Riding across Vietnamese border on the first of January, the author was eager to discovery interesting things here.
Tuesday, January 8th, 2008 at 8:55 pm
We began the new year under clear skies in a new country. We rolled across the Vietnamese border on the first of January and biked under blue sky, for the first time in several weeks, through the border and down a long hill.
I was eager to see if the change from China to Vietnam would be subtle or drastic. The car horns definitely changed. The architecture reflected more European influence. We biked through the small border town of Ding Dong, and down a huge hill. So long was the hill, I began to suspect the entire country was downhill. The children yelled “Hello!” with American accents. People along the side of the road waved and smiled. They seemed less surprised to see foreigners. And many more spoke English.
The sun sunk in the sky and the light softened. We still sped downhill, but needed to stop soon. We pulled into a village not having any idea how to say “hotel” or “guesthouse” in Vietnamese. In fact we knew little more than how to say “Hello”, which makes for short conversations.
In the middle of the village we stumbled upon one Mr. Quan, who spoke English well. He took us to the home of stern, serious man, who offered to let us sleep on the floor of his attic for 100,000 dong, or fifty yuan, or about six dollars, or the price we normally paid in China for a regular room with a bed. We accepted the offer, and Mr. Quan stayed around to help translate. He worked in a bigger city nearby, but grew up in the town of Dong Ma, where we were staying.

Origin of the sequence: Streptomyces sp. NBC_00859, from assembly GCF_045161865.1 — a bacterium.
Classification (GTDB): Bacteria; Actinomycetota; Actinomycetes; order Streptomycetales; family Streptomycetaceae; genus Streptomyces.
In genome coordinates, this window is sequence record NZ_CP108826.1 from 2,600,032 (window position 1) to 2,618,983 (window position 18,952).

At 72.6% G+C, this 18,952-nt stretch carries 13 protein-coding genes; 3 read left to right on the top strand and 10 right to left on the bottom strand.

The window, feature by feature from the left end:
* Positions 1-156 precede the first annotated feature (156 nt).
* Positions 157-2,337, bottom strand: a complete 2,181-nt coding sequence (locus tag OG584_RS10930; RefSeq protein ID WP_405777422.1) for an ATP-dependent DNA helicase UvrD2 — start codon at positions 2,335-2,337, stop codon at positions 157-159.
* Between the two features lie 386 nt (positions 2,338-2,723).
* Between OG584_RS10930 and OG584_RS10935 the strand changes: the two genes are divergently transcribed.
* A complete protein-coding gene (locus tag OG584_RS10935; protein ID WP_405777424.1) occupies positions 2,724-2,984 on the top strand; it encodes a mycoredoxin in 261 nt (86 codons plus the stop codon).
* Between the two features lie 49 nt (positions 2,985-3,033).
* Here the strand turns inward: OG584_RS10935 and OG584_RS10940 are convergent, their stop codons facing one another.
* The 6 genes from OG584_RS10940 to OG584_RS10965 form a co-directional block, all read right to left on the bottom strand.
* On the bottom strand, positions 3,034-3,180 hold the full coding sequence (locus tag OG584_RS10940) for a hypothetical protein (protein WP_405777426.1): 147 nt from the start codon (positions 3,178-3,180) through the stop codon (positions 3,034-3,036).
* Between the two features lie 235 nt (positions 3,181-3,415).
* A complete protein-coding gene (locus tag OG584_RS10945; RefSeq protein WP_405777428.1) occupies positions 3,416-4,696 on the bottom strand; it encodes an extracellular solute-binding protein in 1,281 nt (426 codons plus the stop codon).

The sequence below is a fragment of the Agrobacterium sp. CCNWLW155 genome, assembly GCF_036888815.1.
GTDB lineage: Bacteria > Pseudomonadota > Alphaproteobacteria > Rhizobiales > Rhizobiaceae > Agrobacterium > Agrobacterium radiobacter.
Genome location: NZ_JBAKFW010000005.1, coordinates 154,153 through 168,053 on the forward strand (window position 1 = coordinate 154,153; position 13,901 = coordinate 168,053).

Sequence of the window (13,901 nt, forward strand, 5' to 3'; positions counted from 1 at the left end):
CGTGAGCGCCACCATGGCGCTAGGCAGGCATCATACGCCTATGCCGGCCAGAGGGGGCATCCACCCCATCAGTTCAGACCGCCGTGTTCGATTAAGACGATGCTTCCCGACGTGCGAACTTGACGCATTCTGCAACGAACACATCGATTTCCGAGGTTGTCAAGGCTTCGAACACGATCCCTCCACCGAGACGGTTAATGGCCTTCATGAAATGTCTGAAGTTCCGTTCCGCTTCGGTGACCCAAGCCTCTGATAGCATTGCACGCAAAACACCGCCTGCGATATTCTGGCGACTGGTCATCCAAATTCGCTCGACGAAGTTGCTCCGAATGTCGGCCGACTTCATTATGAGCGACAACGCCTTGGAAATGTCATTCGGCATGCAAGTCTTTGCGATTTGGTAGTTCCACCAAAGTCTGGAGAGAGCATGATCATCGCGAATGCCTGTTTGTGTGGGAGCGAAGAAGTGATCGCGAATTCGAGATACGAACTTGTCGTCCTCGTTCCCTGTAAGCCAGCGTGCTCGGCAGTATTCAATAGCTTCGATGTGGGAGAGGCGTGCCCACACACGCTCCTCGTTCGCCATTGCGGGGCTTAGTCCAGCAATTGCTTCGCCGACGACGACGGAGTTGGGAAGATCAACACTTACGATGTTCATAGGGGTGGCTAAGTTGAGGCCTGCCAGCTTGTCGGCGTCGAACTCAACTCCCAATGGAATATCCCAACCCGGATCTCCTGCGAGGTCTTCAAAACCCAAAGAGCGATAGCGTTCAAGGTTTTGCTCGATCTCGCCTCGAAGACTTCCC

Biking Group and Mr QuanAs we sat downstairs, drinking tea served by the inn owner, we quizzed Quan on useful Vietnamese phrases. He always replied rapidly in an indistinguishable series of impossible-to-replicate sounds. We had him write some phrases down. He took my pin in his thin, sinewy fingers, and wrote “Toi co the cin o day khang?” Great. It slowly became obvious Vietnamese would not be a quick study.
Mr. Quan was very soft spoken, but had a wide smile. He told us about his girlfriend in the bigger city, and his desire to get a better job. We talked about Vietnamese history. “For a long time,” said Quan, “it was under French control, and then American.” Here he paused and laughed nervously before continuing, “but it is no problem, now we are all friends, we don’t care so much about the past.”
I looked up at the wall above Quan. Dozens of pictures featured the inn-owner, here his chest crowded with medals, there he shook hands with a high-ranking officer, here he posed in the normal battle fatigues of the North Vietnamese Army. He was about sixty years old.
I don’t know what it is that causes a man to invite his former enemies into his home as guests. Maybe it is only because we’ve forgotten the past. Maybe it’s just to make a buck, or dong. However, I’d like to believe it has more to do with one’s will towards peace and forgiveness.
Later that evening, I found that my axle had broken. That’s one of the number one things you don’t want to break on a bike. The next morning, my host pointed me in the direction of the bike fixing place. I wandered around aimlessly, pointing at my wheel and asking bemused early-morningers, “Bike, where?” When I wound up back at the inn, the inn keeper came out and guided me to the bike mechanic, then stayed around to make sure he did everything correctly. I obtained the new axle and put it on my bike. It worked much better after that.
Recommendation about motorcycle tour in Vietnam: